AUSTIN (KXAN) — There’s a certain pride exhibited by Texans when it comes to living here. For example, Lone Star State denizens can be proud of the fact that there were more jobs created in 2022 in Texas than in any of the other 49 states.
Now, Texans who are working to save the planet take pride that Texas leads the country in the generation of renewable energy according to a report issued by the United States Energy Information Administration. Not California. Texas.
Wind energy is the biggest reason that Texas leads in the creation of sustainable energy. And, it likely won’t be too long before this state overtakes California in solar power.
Texas more than doubled what California produced in renewable energy last calendar year. The gap will only widen in the next few years as our state looks for continued increases in solar power harnessing.
The numbers? Texas created over 136,000 gigawatt-hours to California’s nearly 53,000 gigawatt-hours. Iowa (45,000+), Oklahoma (37,500) and Kansas (29,500+) were third, fourth, and fifth respectively. The state with the least creation? Kentucky with just 51 gigawatt-hours of energy created from solar and wind.
For context, one gigawatt has the capacity to power close to 750,000 homes.
Climate change activists point to solar and wind energy as reliable sources. The combination of nuclear, solar, and wind energy sources powered nearly 38% of the state’s power in 2021.
In a state known for its relentless heat in the summer, renewables help keep the power on during those all-too-familiar heat waves. In turn, those renewables, energy powered by the wind and sun, have little, if any, fuel cost. The same thing could be seen for the cold snaps that gripped the state in February 2021 and again in February 2023. Costs were kept down with renewable energy sources while the cost of coal and natural gas were higher.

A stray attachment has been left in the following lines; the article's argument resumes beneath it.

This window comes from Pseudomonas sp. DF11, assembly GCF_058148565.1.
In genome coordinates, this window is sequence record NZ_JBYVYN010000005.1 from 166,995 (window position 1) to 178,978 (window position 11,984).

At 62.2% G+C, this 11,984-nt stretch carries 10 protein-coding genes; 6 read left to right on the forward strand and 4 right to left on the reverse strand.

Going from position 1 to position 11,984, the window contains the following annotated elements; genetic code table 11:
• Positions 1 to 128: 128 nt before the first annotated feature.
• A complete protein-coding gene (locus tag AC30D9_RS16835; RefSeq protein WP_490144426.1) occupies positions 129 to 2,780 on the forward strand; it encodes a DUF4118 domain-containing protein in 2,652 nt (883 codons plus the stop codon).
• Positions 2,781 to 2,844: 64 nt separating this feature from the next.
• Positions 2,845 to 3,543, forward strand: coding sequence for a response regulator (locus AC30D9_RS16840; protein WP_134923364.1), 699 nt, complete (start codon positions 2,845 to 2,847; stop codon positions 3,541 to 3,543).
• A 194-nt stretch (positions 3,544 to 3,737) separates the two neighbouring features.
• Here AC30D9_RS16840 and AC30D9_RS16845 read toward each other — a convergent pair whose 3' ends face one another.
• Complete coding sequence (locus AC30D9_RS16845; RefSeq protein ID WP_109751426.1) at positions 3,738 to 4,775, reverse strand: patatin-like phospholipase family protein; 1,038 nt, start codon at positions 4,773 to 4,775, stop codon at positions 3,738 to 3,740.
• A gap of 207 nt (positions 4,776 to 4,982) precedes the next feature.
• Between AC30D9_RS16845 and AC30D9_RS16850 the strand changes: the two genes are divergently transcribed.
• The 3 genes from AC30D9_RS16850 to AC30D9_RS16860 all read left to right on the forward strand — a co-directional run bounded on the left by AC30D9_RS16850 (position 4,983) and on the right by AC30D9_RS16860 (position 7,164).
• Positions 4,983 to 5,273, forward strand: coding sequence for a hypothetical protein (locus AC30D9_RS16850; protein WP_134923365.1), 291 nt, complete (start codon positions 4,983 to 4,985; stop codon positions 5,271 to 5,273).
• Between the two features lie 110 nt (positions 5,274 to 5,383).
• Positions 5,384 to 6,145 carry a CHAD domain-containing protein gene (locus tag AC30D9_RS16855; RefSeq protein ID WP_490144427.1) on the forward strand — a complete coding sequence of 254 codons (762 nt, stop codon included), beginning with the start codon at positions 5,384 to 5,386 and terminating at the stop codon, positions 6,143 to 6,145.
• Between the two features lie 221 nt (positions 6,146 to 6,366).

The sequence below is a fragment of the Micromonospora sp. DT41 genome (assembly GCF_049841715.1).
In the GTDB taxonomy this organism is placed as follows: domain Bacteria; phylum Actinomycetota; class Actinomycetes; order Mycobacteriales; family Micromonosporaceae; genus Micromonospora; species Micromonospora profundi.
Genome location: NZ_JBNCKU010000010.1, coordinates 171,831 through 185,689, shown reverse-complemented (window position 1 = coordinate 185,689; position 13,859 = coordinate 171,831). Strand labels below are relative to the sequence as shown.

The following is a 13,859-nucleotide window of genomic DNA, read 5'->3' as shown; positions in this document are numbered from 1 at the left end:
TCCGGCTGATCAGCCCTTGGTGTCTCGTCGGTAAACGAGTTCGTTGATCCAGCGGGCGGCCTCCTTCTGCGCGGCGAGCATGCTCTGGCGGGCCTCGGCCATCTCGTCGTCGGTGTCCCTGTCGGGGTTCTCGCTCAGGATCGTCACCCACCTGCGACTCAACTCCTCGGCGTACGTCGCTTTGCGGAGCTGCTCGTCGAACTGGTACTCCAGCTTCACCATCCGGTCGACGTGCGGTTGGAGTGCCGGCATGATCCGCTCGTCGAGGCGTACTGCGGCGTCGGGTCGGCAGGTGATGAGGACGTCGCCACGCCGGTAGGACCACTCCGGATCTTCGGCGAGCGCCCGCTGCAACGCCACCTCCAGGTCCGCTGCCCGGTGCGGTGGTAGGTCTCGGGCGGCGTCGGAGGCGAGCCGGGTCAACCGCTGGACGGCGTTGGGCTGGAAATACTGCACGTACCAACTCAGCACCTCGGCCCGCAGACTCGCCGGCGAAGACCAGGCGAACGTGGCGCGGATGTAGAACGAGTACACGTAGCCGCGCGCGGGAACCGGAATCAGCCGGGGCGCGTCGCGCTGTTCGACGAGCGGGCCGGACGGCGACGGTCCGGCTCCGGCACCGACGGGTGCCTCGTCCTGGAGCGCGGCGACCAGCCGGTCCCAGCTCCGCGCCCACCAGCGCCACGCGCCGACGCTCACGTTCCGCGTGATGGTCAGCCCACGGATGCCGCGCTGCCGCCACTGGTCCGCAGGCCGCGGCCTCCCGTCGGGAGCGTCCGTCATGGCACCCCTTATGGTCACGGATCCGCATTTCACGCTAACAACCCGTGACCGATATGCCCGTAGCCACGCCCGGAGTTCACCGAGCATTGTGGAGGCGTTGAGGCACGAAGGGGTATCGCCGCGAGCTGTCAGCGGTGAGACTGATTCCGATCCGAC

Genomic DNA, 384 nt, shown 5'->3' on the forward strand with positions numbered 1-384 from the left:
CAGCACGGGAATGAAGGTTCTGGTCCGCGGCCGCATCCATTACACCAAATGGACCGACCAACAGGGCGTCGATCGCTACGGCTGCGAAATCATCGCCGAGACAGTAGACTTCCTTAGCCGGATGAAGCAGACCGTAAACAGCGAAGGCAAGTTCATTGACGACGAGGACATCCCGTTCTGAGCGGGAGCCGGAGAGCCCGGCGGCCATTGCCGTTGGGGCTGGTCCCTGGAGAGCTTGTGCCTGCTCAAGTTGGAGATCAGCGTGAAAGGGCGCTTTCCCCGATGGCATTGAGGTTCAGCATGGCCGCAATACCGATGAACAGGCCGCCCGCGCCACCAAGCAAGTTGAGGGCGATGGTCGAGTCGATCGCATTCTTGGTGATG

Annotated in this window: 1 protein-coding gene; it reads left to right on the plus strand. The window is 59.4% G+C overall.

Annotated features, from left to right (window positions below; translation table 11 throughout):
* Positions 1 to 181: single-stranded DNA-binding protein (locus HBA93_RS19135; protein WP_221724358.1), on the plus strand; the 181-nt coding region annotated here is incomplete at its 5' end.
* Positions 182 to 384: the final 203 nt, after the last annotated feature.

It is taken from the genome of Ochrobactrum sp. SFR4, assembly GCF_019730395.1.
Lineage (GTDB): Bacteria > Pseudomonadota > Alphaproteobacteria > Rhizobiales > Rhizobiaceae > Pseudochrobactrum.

Solar and wind energy renewables accounted for more than 20% of the United State’s carbon-free sources in 2022 with another 18+% coming from nuclear sources.
Texas also leads the country in states that generated the most carbon-free electricity. This is the total of nuclear, solar and wind. Here, over 180,000 gigawatt-hours were created. Illinois (124,000+)was a distant second.
So, why is this happening in a state where several are not concerned about human-caused climate change? Simple. As aforementioned, the cost of renewable energy from solar and wind development keeps costs down. Harnessing the energy from the sun (solar) and the wind cost very little.
Solar panels cost about $16,000 on average but could be as high as $35,000 on the highest end. In the long run, solar panels will save on energy costs.
Wind turbines are expensive both in cost and maintenance. However, the time it takes to offset the cost ranges from six months to a year, according to Semprius.
So, what’s to come for our state to continue the refrain “We’re Number One”? Looking ahead to 2030 the state has a target to cut at least 40% from 1990 levels in greenhouse gas emissions followed by a much larger goal to reach zero-net greenhouse gas emissions between 2040 and 2050. Goals that can be reached if we all do our part.